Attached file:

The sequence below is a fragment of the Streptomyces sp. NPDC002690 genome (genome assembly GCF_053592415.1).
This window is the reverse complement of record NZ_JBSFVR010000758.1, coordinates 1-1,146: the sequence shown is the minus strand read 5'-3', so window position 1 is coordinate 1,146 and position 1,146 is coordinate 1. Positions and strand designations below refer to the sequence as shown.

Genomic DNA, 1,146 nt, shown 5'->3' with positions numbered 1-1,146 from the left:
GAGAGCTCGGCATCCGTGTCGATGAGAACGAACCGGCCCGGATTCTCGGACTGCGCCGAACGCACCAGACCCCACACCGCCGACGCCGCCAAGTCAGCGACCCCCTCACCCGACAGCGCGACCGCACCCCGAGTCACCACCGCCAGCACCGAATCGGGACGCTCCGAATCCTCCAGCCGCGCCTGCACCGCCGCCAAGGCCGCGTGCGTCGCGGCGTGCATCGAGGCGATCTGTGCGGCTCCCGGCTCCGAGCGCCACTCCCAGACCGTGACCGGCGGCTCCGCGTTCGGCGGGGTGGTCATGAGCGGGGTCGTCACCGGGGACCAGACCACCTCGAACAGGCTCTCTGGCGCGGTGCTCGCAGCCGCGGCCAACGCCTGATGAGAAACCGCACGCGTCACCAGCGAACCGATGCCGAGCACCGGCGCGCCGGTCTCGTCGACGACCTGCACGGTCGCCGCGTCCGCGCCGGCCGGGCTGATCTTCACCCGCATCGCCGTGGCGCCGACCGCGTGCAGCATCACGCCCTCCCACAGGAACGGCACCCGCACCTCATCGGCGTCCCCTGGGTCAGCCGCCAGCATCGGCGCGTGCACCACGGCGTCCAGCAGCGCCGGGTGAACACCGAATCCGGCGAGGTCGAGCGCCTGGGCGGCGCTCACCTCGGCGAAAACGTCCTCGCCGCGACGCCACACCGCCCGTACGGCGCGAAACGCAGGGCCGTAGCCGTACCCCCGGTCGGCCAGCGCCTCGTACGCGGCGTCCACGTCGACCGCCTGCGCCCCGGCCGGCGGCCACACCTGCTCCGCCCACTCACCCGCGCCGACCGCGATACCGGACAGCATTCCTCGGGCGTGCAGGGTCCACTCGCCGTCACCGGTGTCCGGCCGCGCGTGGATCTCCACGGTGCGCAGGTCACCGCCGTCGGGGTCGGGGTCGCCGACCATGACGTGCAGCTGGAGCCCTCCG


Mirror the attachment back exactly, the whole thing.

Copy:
The sequence below is a fragment of the Streptomyces sp. NPDC002690 genome (genome assembly GCF_053592415.1).
This window is the reverse complement of record NZ_JBSFVR010000758.1, coordinates 1-1,146: the sequence shown is the minus strand read 5'-3', so window position 1 is coordinate 1,146 and position 1,146 is coordinate 1. Positions and strand designations below refer to the sequence as shown.

Genomic DNA, 1,146 nt, shown 5'->3' with positions numbered 1-1,146 from the left:
GAGAGCTCGGCATCCGTGTCGATGAGAACGAACCGGCCCGGATTCTCGGACTGCGCCGAACGCACCAGACCCCACACCGCCGACGCCGCCAAGTCAGCGACCCCCTCACCCGACAGCGCGACCGCACCCCGAGTCACCACCGCCAGCACCGAATCGGGACGCTCCGAATCCTCCAGCCGCGCCTGCACCGCCGCCAAGGCCGCGTGCGTCGCGGCGTGCATCGAGGCGATCTGTGCGGCTCCCGGCTCCGAGCGCCACTCCCAGACCGTGACCGGCGGCTCCGCGTTCGGCGGGGTGGTCATGAGCGGGGTCGTCACCGGGGACCAGACCACCTCGAACAGGCTCTCTGGCGCGGTGCTCGCAGCCGCGGCCAACGCCTGATGAGAAACCGCACGCGTCACCAGCGAACCGATGCCGAGCACCGGCGCGCCGGTCTCGTCGACGACCTGCACGGTCGCCGCGTCCGCGCCGGCCGGGCTGATCTTCACCCGCATCGCCGTGGCGCCGACCGCGTGCAGCATCACGCCCTCCCACAGGAACGGCACCCGCACCTCATCGGCGTCCCCTGGGTCAGCCGCCAGCATCGGCGCGTGCACCACGGCGTCCAGCAGCGCCGGGTGAACACCGAATCCGGCGAGGTCGAGCGCCTGGGCGGCGCTCACCTCGGCGAAAACGTCCTCGCCGCGACGCCACACCGCCCGTACGGCGCGAAACGCAGGGCCGTAGCCGTACCCCCGGTCGGCCAGCGCCTCGTACGCGGCGTCCACGTCGACCGCCTGCGCCCCGGCCGGCGGCCACACCTGCTCCGCCCACTCACCCGCGCCGACCGCGATACCGGACAGCATTCCTCGGGCGTGCAGGGTCCACTCGCCGTCACCGGTGTCCGGCCGCGCGTGGATCTCCACGGTGCGCAGGTCACCGCCGTCGGGGTCGGGGTCGCCGACCATGACGTGCAGCTGGAGCCCTCCG